OCSD medics train to treat K9s injured in the line of duty

By Jessica Peralta

Standing near the Orange County Sheriff’s Department Duke 6 helicopter, the medics stood around 5-year-old Cento, a Belgian Malinois, petting and encouraging him.

Fortunately, Cento wasn’t in need of any medical care, but he was practicing what would happen if he was.

“Everything we do for the dogs, we make it a game,” said Deputy Brian Stockbridge, part of the Aviation Support Unit, explaining how OCSD K9s train with medics that are part of the Air Rescue Tactical team — the ones who would treat the dogs if they were injured in the line of duty.

OCSD Deputy Mark Van de Kreeke walks his dog, Cento, to Duke 6, a Huey helicopter used for search and rescue, during training at John Wayne Airport.
Photo by Steven Georges/Behind the Badge OC

Of the 20 Air Rescue Medics, 12 make up the team of Air Rescue Tactical Medics, which began over two years ago at the OCSD. The team of medics are trained to treat onsite, both human and K9 law enforcement, who have been injured while on duty, said Special Enforcement Bureau Chief Medic Mike De Laby.

“A lot of it is basically the same equipment or medicine that we would use on an adult,” he said.

The team’s Medical Flight Crew bags contain all levels of life-saving supplies, tools and medicine necessary to stabilize an injured deputy or law enforcement K9.

K9s, like their handlers and other officers, are at risk of any of a number of dangers, including stabbing, assault, smoke inhalation, burns, dehydration, etc., said De Laby.

OCSD Deputy Mark Van de Kreeke has Cento, a K9 with the Orange County Sheriff Department, get used to Duke 6.
Photo by Steven Georges/Behind the Badge OC

“If a dog was having breathing difficulty … we could put a breathing tube in,” he said. “We can start IVs to give fluid and medication.”

They can work to control bleeding by applying direct pressure or a tourniquet if a K9 is stabbed or shot, he added. The medics even carry Narcan nasal spray, which counteracts the effects of an opioid overdose, since narcotics-sniffing dogs could be exposed to any of a number of powerful drugs.

“Our goal would be to stabilize life-threatening emergencies and get the K9 transported to a definitive K9 facility … the emergency vet,” he said.

OCSD Deputy Mark Van de Kreeke, left, and PSR Mike De Laby, Special Enforcement Bureau chief medic, attach a harness to OCSD K9 Cento before lifting him into a grounded helicopter.
Photo by Steven Georges/Behind the Badge OC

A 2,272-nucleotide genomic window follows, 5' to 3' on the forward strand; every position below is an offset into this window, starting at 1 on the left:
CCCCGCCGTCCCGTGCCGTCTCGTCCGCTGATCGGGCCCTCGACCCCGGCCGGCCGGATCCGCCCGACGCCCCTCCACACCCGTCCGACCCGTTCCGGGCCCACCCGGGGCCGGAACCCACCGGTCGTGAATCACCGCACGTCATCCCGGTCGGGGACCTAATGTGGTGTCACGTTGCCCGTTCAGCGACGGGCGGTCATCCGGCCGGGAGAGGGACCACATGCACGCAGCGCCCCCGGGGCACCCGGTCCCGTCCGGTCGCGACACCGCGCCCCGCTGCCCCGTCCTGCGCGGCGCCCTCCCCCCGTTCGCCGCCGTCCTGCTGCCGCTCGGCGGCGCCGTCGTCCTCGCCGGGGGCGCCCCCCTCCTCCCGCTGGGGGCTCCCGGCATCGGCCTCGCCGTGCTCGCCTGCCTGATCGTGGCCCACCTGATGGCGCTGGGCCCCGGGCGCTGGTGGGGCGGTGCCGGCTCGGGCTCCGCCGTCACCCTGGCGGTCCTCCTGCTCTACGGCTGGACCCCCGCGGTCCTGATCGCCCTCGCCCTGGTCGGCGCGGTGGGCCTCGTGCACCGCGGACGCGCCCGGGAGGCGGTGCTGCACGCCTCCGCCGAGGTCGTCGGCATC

The medics, who also are trained in air rescue, all took additional accredited K9 tactical medical courses on top of the required tactical medical training.

Since the program began, the team hasn’t had any K9 injuries to treat, but nonetheless team members train regularly with the OCSD K9s to be prepared for any emergency – including a medical rescue in a remote location, which would require the dog to be hoisted onto a helicopter and lifted to safety. The team is sent out regularly to SWAT situations on the ground as well as situations that may require air support rescue.

PSR (Professional Services Responder) Mike De Laby holds OCSD K9 Cento while being lifted into OCSD’s Duke 6 helicopter. On the left is Reserve Deputy and PSR Jim Slikker, a tactical flight medic.
Photo by Steven Georges/Behind the Badge OC

That was exactly what K9 Cento was exposed to on a recent Friday. Muzzled and harnessed, he was introduced to the hoisting technique a few feet off the ground while a medic held him.

Part of the process is for the medics to learn the dogs’ commands – in a foreign language – so they know how to communicate with them, with or without their handler. In an emergency situation, the handler might not be taken along with the dog. The medics must speak in soothing tones and maintain a calm demeanor so that the dog, in turn, remains calm, De Laby explained.

“Once they kind of understand what’s going on and you talk to them … they’re pretty comfortable,” he said.

PSR Mike De Laby holds OCSD K9 Cento while being lifted by a hoist into OCSD’s Duke 6 helicopter in a training exercise to prepare the K9 should he ever need to be rescued by a helicopter. Reserve Deputy and PSR Jim Slikker, a tactical flight medic, right, supports them as Cento’s handler, Deputy Mark Van De Kreeke, left, stays within sight of his K9.
Photo by Steven Georges/Behind the Badge OC

In addition to assisting any injured OCSD K9, the team also works with the Santa Ana Police Department and would assist their dogs, as well as any other agency, that requested their services.

“It’s a good program to make sure our K9 law enforcement family is taken care of,” said De Laby.

OCSD Deputy Mark Van de Kreeke, Cento’s handler, said: “It’s an awesome resource … it’s great knowing that we have that resource in case I get hurt, in case my dog gets hurt.

“It’s comforting for me. It’s comforting for all the K9 handlers out there.”

OCSD Deputy Mark Van de Kreeke gets his K9, Cento, used to the harness by lifting him off the ground in it.
Photo by Steven Georges/Behind the Badge OC

PSR Mike De Laby, Special Enforcement Bureau chief medic, shows one of the medical kits kept on board of OCSD’s Duke 6 search and rescue helicopter that can be used to treat injuries for both humans and K9s.
Photo by Steven Georges/Behind the Badge OC

A mannequin of a K9 is used for training on procedures and interventions that would be used in the field. Photo courtesy of OCSD

Video of K9 training provided by Mike De Laby.